A Philosopher's Blog

Should College Athletes be Paid?

Posted in Ethics, Philosophy, Universities & Colleges by Michael LaBossiere on November 7, 2011
NCAA College Football 2K3

Hey, shouldn't the actual football players get a taste of the money?

I was an unpaid college athlete (well, aside from getting 2 credit hours, boxed lunches and some running stuff). In my case, this seems fine. After all, I did not generate any revenue for my college (watching cross country and track was free). However, some athletes (most notably football and basketball players at the top sports schools) do generate massive revenues for their schools. These revenues enable obscenely high salaries for coaches, the construction of massive stadiums, and so on. There is a massive gravy train of money and the players only see a minute fraction of this in terms of scholarships and some perks.

One stock argument against paying college athletes is that they are compensated by their scholarships. In some cases, this compensation is adequate. However, in many cases the scholarship payout is minuscule compared to what the player actually brings in. After all, the top sports schools have revenue streams that rival those of the professionals and, as is well know, the pros are very well paid indeed. As such, this argument has merit only in limited cases, such as for schools whose sports revenue is on par with what is paid out in scholarships.

Another stock argument is that the college athlete is supposed to be a noble amateur, unsullied by the stain of money. I do actually value this sentiment. After all, I was (and am) an amateur athlete who competes for the sake of the competition and to be better in my sport. I am not in it for the money (obviously enough). However, this notion is laughable when it comes to the big money sports. After all, the universities are quite willing to sully themselves with piles of cash and business deals with sponsors that come from their top sports. One suspects that this is a not so noble lie told to the players and fans so that certain folks can keep all the money. In any case, these sports are sullied with money and various other scandals to the degree that the noble amateur is a complete fiction in the cases of the top schools. The high end college teams are, in fact, professional in all respects other than actually having paid players.

This is not to say that there are not noble athletes at the top sports schools who play for the sake of the sport . There are. They are, however, being shamelessly exploited by the universities. Also, there are clearly professional athletes who are noble athletes-it is, obviously, possible to get paid and remain that noble athlete. An unpaid person is not thus made noble-just poor. Naturally, a player who accepts bribes to throw games would not be noble-but that is another matter. As such, the noble amateur story is a not so noble lie.

My view is that universities should drop the pretense and pay the athletes based on what they bring in for the school. Otherwise they are shamelessly exploiting these athletes and enabling others to profit massively on the work of others. That is, obviously enough, unfair.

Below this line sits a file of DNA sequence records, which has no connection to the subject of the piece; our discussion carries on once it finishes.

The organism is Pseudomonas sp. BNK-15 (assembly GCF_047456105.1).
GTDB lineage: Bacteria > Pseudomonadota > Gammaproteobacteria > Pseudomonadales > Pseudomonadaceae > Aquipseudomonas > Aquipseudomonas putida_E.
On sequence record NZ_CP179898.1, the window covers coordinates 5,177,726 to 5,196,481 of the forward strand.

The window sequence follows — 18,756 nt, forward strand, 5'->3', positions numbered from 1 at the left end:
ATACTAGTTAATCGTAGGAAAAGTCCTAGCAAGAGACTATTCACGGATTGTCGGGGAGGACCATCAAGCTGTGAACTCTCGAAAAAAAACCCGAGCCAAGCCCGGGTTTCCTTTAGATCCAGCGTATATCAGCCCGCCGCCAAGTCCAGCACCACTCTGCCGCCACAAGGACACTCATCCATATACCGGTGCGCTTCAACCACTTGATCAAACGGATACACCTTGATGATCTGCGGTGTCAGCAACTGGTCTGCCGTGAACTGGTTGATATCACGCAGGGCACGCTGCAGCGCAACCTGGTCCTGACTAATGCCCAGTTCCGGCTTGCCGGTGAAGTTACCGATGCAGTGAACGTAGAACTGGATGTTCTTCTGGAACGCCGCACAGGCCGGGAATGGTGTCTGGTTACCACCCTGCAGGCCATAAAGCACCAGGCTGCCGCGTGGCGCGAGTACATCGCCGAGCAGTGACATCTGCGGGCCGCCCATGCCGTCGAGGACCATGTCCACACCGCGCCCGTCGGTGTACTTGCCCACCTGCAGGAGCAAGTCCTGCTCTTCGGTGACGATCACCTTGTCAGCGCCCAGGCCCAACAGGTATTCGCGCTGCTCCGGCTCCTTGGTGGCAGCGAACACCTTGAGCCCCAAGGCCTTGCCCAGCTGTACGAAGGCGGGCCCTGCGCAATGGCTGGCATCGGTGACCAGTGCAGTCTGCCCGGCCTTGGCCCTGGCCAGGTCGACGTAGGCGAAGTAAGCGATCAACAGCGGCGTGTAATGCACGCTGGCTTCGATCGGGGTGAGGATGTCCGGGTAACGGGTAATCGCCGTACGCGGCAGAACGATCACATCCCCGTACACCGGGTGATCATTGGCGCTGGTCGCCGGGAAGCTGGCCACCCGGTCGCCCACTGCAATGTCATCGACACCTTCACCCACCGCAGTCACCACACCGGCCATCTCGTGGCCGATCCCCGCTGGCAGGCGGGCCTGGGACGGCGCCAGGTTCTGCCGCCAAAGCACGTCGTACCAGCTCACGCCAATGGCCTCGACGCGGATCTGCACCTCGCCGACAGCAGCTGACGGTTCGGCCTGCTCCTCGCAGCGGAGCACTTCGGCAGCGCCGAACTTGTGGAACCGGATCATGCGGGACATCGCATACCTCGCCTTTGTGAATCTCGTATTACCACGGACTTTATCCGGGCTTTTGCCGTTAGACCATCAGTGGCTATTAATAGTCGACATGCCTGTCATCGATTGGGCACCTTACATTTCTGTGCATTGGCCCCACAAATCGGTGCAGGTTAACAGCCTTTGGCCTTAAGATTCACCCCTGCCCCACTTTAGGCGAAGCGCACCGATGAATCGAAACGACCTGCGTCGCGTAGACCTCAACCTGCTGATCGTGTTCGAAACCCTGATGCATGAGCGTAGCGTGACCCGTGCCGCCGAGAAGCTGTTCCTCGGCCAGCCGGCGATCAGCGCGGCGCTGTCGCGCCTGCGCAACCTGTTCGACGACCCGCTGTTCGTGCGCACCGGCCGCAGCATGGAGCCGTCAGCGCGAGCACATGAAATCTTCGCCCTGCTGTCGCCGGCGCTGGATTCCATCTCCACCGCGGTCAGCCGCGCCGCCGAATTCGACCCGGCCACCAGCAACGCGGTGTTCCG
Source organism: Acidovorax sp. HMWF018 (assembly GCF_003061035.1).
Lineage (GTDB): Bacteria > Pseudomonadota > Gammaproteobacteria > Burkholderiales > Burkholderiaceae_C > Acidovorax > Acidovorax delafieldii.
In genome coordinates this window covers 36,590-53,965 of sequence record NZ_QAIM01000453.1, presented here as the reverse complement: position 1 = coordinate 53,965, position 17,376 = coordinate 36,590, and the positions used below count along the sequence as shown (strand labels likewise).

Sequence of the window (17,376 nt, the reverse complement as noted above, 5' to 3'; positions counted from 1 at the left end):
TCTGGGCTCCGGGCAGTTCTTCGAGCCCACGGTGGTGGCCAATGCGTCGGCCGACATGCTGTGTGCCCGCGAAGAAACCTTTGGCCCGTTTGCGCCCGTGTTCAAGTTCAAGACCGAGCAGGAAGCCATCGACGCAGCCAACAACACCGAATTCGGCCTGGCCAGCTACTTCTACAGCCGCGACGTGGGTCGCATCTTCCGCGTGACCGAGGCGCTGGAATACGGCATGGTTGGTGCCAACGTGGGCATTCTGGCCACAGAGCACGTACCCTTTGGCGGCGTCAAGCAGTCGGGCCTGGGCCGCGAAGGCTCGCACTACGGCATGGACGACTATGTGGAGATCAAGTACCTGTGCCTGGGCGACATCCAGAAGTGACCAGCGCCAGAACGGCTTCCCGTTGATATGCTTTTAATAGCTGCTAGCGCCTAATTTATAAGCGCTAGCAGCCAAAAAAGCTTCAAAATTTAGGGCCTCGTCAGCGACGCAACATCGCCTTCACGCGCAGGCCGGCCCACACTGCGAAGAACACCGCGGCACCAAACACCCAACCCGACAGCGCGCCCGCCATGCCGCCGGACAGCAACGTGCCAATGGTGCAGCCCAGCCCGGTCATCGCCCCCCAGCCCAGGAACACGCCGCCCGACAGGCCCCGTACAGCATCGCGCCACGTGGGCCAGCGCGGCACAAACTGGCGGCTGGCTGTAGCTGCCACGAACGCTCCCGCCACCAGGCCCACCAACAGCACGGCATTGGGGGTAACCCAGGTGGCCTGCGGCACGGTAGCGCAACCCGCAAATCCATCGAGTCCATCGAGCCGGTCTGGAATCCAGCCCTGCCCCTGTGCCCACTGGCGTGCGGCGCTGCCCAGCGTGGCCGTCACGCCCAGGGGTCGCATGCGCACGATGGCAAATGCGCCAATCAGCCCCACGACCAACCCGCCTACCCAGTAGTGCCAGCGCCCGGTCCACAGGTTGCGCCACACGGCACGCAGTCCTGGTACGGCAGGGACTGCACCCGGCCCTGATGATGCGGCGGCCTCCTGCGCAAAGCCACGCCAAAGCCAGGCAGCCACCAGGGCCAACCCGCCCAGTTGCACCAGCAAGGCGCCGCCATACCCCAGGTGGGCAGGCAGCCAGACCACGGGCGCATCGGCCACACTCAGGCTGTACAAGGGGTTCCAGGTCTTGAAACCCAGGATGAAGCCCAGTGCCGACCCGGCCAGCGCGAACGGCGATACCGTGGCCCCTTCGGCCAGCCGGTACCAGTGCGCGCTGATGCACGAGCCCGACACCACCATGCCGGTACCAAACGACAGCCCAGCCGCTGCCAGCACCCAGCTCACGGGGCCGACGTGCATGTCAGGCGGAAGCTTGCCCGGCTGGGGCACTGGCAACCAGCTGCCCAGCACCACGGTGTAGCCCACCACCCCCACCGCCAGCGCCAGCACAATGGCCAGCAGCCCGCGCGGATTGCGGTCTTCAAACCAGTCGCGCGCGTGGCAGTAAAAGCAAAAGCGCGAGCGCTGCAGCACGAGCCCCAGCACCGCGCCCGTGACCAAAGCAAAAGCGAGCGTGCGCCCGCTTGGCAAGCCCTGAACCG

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5 Responses

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  1. ajmacdonaldjr said, on November 7, 2011 at 12:03 pm

    I think all schools should end their athletic programs and focus on education. No more high school or college teams. Gym class is fine, but not team sports. Education is, after all, what schools are supposed to be engaged in. Not semi-professional sports.

    • Michael LaBossiere said, on November 8, 2011 at 5:12 pm

      I do have sympathy for your view, at least when it comes to the semi-professional sports complex of higher education. However, there are some good reasons to keep team sports. One is, pragmatically enough, the revenue. While much of the money is funneled to salaries, equipment and facilities, schools do benefit from the income. I do think that it should be used much more to benefit the academic side, though. Another is that participation in team sports does have educational value and does provide an important social environment for the athletes, the student spectators and the community. A third is that athletics can have educational value in terms of developing character, sportsmanship, leadership and so on. Finally, there is also the classic ideal of strong mind and a strong body.

      I must note that I am biased-I was on the cross country and track teams at my college. I greatly valued my participation in these sports and regarded them as time well spent as part of my educational process.

  2. Anonymous said, on November 7, 2011 at 3:57 pm

    ajmacdonaldjr you might be the stupidest human being alive

    • Michael LaBossiere said, on November 8, 2011 at 5:13 pm

      That seems exceptionally unlikely. While one might disagree with him, it is unfair and unwarranted to call him stupid.

  3. Anonymous said, on November 11, 2011 at 11:57 am

    No I agree completely, He’s the stupidest human in existence.


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